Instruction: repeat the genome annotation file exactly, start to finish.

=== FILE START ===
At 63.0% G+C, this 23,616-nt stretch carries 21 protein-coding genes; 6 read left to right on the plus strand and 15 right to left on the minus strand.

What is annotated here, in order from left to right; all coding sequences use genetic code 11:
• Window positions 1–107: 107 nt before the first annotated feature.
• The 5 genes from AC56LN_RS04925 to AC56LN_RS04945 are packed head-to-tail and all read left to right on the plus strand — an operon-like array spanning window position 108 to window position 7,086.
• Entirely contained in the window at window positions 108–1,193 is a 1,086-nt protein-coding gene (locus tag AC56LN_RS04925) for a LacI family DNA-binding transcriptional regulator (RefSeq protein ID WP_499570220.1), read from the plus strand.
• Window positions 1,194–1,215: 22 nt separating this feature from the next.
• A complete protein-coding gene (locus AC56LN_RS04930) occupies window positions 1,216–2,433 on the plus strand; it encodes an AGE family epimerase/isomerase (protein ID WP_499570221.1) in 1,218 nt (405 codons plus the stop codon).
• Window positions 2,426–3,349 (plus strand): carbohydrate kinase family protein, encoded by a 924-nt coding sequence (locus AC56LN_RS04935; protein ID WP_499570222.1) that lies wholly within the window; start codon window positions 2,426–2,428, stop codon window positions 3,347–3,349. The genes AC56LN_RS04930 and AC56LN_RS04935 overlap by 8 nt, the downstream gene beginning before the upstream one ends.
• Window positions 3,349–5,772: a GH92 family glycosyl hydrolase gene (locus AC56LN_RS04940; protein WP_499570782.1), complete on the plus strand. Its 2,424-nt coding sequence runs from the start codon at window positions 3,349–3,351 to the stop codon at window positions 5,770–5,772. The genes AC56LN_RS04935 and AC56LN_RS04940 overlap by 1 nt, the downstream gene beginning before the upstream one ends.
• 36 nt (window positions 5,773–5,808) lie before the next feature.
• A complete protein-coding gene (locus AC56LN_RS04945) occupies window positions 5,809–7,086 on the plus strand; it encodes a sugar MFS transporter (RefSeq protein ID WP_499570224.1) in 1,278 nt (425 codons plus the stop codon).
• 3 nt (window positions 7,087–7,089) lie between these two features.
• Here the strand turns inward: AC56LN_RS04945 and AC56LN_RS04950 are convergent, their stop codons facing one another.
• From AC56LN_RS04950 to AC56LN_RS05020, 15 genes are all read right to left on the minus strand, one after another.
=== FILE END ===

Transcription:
At 63.0% G+C, this 23,616-nt stretch carries 21 protein-coding genes; 6 read left to right on the plus strand and 15 right to left on the minus strand.

What is annotated here, in order from left to right; all coding sequences use genetic code 11:
• Window positions 1–107: 107 nt before the first annotated feature.
• The 5 genes from AC56LN_RS04925 to AC56LN_RS04945 are packed head-to-tail and all read left to right on the plus strand — an operon-like array spanning window position 108 to window position 7,086.
• Entirely contained in the window at window positions 108–1,193 is a 1,086-nt protein-coding gene (locus tag AC56LN_RS04925) for a LacI family DNA-binding transcriptional regulator (RefSeq protein ID WP_499570220.1), read from the plus strand.
• Window positions 1,194–1,215: 22 nt separating this feature from the next.
• A complete protein-coding gene (locus AC56LN_RS04930) occupies window positions 1,216–2,433 on the plus strand; it encodes an AGE family epimerase/isomerase (protein ID WP_499570221.1) in 1,218 nt (405 codons plus the stop codon).
• Window positions 2,426–3,349 (plus strand): carbohydrate kinase family protein, encoded by a 924-nt coding sequence (locus AC56LN_RS04935; protein ID WP_499570222.1) that lies wholly within the window; start codon window positions 2,426–2,428, stop codon window positions 3,347–3,349. The genes AC56LN_RS04930 and AC56LN_RS04935 overlap by 8 nt, the downstream gene beginning before the upstream one ends.
• Window positions 3,349–5,772: a GH92 family glycosyl hydrolase gene (locus AC56LN_RS04940; protein WP_499570782.1), complete on the plus strand. Its 2,424-nt coding sequence runs from the start codon at window positions 3,349–3,351 to the stop codon at window positions 5,770–5,772. The genes AC56LN_RS04935 and AC56LN_RS04940 overlap by 1 nt, the downstream gene beginning before the upstream one ends.
• 36 nt (window positions 5,773–5,808) lie before the next feature.
• A complete protein-coding gene (locus AC56LN_RS04945) occupies window positions 5,809–7,086 on the plus strand; it encodes a sugar MFS transporter (RefSeq protein ID WP_499570224.1) in 1,278 nt (425 codons plus the stop codon).
• 3 nt (window positions 7,087–7,089) lie between these two features.
• Here the strand turns inward: AC56LN_RS04945 and AC56LN_RS04950 are convergent, their stop codons facing one another.
• From AC56LN_RS04950 to AC56LN_RS05020, 15 genes are all read right to left on the minus strand, one after another.